According to Diesel’s European Correspondent, every little bit helps for Volvo to improve fuel consumption on its models.
Volvo recently tweaked its Euro 6 engines and FH cab aerodynamics in what it describes as, “…yet another step on the path to efficient transportation.” It goes on to say that changes to its Euro 6 ‘C’ D13 engine (fitted in FH and FM) represent “A perfect example of how several small advances together can result in a big improvement.”
Designers put the FH back into a wind tunnel to find new ways to improve its cab’s aerodynamics. As a result it’s fine-tuned the front bumper spoiler, top cab air deflector panels, mudguards and mud flaps as well as the wheel arches, a key source of aerodynamic loss according to Volvo. By reducing the gap between the wheel arch and steer axle tyre, the Swedes have reduced those aerodynamic ‘leakage’ losses and lowered the amount of turbulence around the wheel.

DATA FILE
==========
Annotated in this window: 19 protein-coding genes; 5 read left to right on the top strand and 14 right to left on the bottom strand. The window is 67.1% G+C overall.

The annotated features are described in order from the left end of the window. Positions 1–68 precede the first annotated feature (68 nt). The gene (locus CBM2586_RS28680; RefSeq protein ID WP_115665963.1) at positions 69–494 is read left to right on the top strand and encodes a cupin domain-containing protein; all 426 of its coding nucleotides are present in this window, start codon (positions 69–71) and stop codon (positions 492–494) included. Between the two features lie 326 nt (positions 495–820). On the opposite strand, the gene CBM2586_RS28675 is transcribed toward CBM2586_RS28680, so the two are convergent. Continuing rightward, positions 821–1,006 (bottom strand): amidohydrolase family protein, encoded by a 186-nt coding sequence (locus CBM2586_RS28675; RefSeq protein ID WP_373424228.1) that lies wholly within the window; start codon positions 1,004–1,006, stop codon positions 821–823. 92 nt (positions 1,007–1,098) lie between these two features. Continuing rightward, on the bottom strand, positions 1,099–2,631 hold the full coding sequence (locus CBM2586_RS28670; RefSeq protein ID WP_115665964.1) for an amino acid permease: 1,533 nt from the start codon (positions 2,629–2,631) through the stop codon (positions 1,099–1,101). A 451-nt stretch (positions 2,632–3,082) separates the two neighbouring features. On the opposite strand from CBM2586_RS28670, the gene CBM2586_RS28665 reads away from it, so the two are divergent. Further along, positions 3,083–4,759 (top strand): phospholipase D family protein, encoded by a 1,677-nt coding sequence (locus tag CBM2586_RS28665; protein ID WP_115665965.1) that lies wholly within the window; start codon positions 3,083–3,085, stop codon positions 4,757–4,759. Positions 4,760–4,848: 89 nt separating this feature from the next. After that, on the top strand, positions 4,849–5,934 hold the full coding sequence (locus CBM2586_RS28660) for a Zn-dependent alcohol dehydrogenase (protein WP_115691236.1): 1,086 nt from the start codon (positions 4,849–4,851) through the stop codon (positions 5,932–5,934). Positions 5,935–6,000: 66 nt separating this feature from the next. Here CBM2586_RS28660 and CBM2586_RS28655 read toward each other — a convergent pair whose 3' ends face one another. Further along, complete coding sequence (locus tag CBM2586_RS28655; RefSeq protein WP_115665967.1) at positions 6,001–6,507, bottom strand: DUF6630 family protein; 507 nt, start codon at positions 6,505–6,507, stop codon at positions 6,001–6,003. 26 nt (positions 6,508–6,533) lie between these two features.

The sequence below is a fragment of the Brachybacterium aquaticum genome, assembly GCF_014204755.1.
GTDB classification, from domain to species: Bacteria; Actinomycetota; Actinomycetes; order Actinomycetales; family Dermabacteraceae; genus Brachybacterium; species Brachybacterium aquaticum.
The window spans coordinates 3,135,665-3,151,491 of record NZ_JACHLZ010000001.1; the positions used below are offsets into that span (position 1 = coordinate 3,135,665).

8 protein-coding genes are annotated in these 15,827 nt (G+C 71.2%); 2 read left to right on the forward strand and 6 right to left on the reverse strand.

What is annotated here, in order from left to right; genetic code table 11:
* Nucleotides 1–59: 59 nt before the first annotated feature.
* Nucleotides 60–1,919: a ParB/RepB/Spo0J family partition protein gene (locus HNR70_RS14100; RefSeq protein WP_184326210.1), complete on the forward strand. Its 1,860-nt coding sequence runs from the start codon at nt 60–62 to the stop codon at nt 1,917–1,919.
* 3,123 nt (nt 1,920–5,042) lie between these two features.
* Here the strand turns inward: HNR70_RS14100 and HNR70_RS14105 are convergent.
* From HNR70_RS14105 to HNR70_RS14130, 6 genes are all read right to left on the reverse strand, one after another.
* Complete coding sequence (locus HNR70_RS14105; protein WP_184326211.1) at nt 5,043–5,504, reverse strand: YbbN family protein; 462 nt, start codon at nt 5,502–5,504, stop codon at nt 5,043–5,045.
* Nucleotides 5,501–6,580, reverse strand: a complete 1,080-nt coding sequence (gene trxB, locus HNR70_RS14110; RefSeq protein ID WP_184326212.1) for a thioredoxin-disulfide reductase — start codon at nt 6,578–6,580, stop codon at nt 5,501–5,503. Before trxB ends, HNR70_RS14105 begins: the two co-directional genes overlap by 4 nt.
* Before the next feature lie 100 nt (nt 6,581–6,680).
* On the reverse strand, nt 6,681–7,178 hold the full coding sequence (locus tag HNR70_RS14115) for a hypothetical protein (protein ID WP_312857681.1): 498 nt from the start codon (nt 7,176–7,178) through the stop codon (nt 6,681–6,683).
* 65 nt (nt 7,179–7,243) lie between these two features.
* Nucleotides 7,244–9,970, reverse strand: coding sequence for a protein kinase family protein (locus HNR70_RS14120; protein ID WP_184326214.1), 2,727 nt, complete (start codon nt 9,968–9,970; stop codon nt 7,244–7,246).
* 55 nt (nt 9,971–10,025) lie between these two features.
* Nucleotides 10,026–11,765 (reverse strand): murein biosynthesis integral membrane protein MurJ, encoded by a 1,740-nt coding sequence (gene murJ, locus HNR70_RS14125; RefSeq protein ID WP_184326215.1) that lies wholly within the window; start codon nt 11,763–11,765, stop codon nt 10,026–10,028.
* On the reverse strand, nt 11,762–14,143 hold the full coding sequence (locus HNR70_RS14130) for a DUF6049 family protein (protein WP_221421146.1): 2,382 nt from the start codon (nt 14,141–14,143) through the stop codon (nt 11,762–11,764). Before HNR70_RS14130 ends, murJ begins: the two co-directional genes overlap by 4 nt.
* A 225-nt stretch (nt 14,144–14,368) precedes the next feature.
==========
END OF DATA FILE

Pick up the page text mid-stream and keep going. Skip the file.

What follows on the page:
Likewise, by optimising the shape of the FH’s front bumper spoiler the air stream is now deflected away from the underside of the truck, a notorious area for creating turbulence and drag, to around the side of the truck where it can be better controlled. However, by making the lower part of the bumper of a softer material neither ground clearance or approach angles have been compromised. Similarly the air flow between the back of the FH cab and the front of the trailer has been improved through the use of flexible elements in the corners of the top cab deflector.
Read more about these developments, and more from around Europe in the September/October issue of Diesel. You can catch Brian Weatherley’s ‘Eurobureau’ regularly in every issue of Diesel.